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How to Forecast Your Small Business Revenue

Businessman hand tracing increasing lines on a revenue graph

Anyone who watches business pitch tv shows like Dragons’ Den or Shark Tank knows the importance of creating a revenue forecast. It seems like every business is always ready to whip out an upward-sloping chart displaying predicted revenue over the next 3, 5, or 10 years.

Indeed, those revenue forecasts are extremely valuable. They’re useful both for securing partners externally and for developing your growth strategy internally.

In your external relationships, revenue forecasts let your investors and lenders see where the whole endeavor is headed. On the inside, they help your leaders plan your growth trajectory and make key decisions as you move ahead.

But how did those businesses determine the numbers? And if you’re trying to develop your own revenue forecast, where should you start?

Of course, there are many different approaches, but the underlying principles are the same. Some of the key steps you can use to forecast your future revenue are described below.

Start with your business plan

Start with the basics — your business plan. With your overarching strategy in mind, take a close look at your industry, your place within it, and your business model.

Then, use that strategy to create a calendar that walks through the next several years quarter by quarter, displaying how your company’s priorities, activities, and tactics will change.

Just looking at this high-level overview will give you a good sense of where your periods of growth may occur, and what it will take to get there.

Ask questions about your future business activities

With that detailed calendar in front of you, it’s time to start asking some key questions about the ups and downs of your future business activities. You’re starting to forecast now! Consider the following points.  

What are your initial expenses in the early years?

Your first consideration should be whether the early stages of running your business will include a lot of capital costs, like equipment. If so, then you should assume it will be a few years before your revenue stream makes it into the black zone.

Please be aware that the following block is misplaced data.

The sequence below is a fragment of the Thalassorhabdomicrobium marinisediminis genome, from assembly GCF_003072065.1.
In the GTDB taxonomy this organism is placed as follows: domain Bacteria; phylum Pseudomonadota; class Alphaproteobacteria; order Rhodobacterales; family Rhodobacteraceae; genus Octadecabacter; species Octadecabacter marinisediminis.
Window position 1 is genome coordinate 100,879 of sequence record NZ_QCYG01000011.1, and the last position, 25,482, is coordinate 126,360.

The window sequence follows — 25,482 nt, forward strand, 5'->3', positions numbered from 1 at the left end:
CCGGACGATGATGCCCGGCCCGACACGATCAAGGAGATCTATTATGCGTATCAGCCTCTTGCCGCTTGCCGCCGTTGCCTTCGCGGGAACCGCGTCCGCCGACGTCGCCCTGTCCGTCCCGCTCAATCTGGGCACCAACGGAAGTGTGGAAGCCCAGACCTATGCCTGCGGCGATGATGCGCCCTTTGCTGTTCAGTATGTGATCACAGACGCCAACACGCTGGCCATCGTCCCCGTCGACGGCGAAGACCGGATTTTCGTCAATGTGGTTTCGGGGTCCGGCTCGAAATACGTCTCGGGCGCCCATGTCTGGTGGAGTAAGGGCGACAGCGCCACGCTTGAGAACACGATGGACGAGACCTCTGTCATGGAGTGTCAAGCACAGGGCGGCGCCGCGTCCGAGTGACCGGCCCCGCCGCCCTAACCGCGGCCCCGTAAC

Luckily, costs for equipment and supplies can be predicted pretty accurately. Payroll is equally predictable. It’s the other, less-obvious costs such as insurance, legal fees, regulatory fees and rent that somehow grow far beyond what you ever expected. It’s a good idea to take your original estimates and double them.

What are your sources of revenue?

Your second question should tackle the money coming in. How much money should you expect to make from your products or services?

Investors love businesses with recurring revenue, such as monthly software subscriptions or phone payment plans. This type of revenue offers a certain amount of stability when creating financial forecasts.

Of course, the most successful businesses have several revenue streams. While recurring revenue is ideal, generating other revenue at predictable intervals is pretty great, too.

Are there quarters or certain periods when you can drive more revenue?

Depending on your business, perhaps you know that you can bump up your sales in a particular season, or in association with a major industry event or conference. But if this isn’t the case, focus on maintaining consistent demand throughout the year. Seek out clients who require work on a regular basis — every quarter, or even every month. And take care not to rely too much on one big client or even one sector for your business; strategic diversification will help you get through industry downturns or unexpected payment delays.